The presentation by Finland of its second VNR in 2020 initiated a new kind of cooperation between state authorities and civil society, with non-governmental actors presenting their assessment in the official report. Both views are largely in line, but civil society is more critical.

There is no extreme poverty in Finland and a comprehensive social security covers the whole population. Still there are challenges in relation to poverty and inequality. A crucial problem is that increasing in inequalities and social exclusion seem to accumulate and extend across generations, causing intergenerational transmission of poverty.

As a result of longstanding failures in dealing with internal and external challenges, and in particular conditionalities imposed by IMF loans, Jordan has faced a large series of social and political protests in recent years. In the wake of increasing deteriorations of the economic situation, the demonstrations have received an enormous upswing and received public support from all segments of society.

The alternative report on Jordan, prepared by the Phenix Center for Economic Studies, describes the dynamics and the leading role of Civil Society Organizations (CSOs) during the demonstrations, and takes a look at the aftermath of the protests and upcoming challenges.

Feminist organizations have insisted for decades on the importance of recognizing the systemic role of care work. This invisible work is indispensable for reproducing the labour force and more broadly for sustaining life. The COVID-19 pandemic has transformed this feminist message into an accepted truth.

The new coronavirus has forcefully exposed the fragility of human life. All of us face the risk of catching a disease that can kill us. In this context, it is also made very visible that our lives are interdependent. To avoid contagion, we need to take care of ourselves, but we also depend on the whole of society adopting habits of caring.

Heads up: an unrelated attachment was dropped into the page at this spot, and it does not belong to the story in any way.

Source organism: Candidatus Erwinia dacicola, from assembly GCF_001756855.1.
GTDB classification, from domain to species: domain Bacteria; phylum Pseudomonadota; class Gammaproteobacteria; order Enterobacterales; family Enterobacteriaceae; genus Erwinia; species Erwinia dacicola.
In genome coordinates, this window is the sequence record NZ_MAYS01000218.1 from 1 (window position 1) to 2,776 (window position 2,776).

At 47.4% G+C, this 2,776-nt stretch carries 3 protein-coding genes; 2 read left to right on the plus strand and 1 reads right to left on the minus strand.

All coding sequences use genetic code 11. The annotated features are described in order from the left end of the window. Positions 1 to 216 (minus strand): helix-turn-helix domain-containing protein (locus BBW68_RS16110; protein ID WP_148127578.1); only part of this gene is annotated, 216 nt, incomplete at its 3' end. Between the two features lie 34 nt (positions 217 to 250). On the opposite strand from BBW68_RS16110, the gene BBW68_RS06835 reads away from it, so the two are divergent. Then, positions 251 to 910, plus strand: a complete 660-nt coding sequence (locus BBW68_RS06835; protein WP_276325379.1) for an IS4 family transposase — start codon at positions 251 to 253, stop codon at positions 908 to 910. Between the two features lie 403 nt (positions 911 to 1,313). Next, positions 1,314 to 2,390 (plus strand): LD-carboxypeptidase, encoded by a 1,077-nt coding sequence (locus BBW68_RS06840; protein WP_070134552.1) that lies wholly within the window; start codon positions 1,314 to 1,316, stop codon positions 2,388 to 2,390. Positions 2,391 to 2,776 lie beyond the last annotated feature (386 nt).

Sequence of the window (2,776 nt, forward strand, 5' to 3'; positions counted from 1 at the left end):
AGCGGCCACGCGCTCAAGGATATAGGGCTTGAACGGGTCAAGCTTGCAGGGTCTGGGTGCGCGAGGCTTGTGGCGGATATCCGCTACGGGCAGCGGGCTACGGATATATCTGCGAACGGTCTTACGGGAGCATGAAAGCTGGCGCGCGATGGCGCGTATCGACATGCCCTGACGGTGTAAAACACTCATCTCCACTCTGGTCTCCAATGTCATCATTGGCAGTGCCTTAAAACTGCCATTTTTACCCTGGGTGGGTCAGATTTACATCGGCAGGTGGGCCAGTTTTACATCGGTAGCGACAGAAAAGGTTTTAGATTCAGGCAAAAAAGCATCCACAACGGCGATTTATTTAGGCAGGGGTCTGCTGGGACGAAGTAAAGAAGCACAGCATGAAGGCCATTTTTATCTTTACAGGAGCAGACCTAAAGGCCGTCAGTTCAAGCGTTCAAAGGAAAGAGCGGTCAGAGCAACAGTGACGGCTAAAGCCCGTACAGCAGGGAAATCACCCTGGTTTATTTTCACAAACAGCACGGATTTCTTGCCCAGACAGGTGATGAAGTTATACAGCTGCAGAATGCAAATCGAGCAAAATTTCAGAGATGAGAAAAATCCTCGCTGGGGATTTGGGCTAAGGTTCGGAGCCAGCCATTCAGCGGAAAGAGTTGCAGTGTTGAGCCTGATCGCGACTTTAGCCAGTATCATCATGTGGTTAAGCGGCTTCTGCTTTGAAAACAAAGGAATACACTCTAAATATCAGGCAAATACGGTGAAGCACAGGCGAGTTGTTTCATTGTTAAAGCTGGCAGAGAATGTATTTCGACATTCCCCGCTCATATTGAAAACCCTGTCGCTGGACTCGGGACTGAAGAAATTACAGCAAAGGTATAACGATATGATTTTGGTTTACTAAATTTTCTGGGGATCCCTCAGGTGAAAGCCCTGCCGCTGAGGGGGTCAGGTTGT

Only a handful of political leaders decided to confront scientific advice, and one of these was President Jair Bolsonaro of Brazil, for whom COVID-19 was “just another little flu”. The result has been catastrophic, not just in terms of the pandemic (over 100,000 diagnosed deaths by mid-August 2020, second only to those in the USA) but also in terms of the economy that his denial policies tried to protect.

In June, the World Bank forecast an 8 percent decline in Brazil’s GDP in 2020 (from a previous forecast of 2% growth), while the global economy is estimated to decline by 4.9 percent and emerging market and developing economies, including Brazil, by 3 percent, in their first contraction in at least 60 years.

A range of different forms of confinement and quarantine were implemented around the world in order to slow down the spread of the pandemic and avoid a collapse of overburdened health systems. In that process, low-paid services such as home deliveries, food processing, garbage collection and care-giving were identified as “essential”.

In most comparatively affluent countries those services are largely provided by immigrants and yet, as reported from the UK by Imogen Richmond-Bishop of Just Fair, “COVID-19 has disproportionately affected migrant communities” through drops in income; limited access to welfare support; barriers for homeless migrants to access accommodation and overcrowded and substandard housing.”

Syndicate content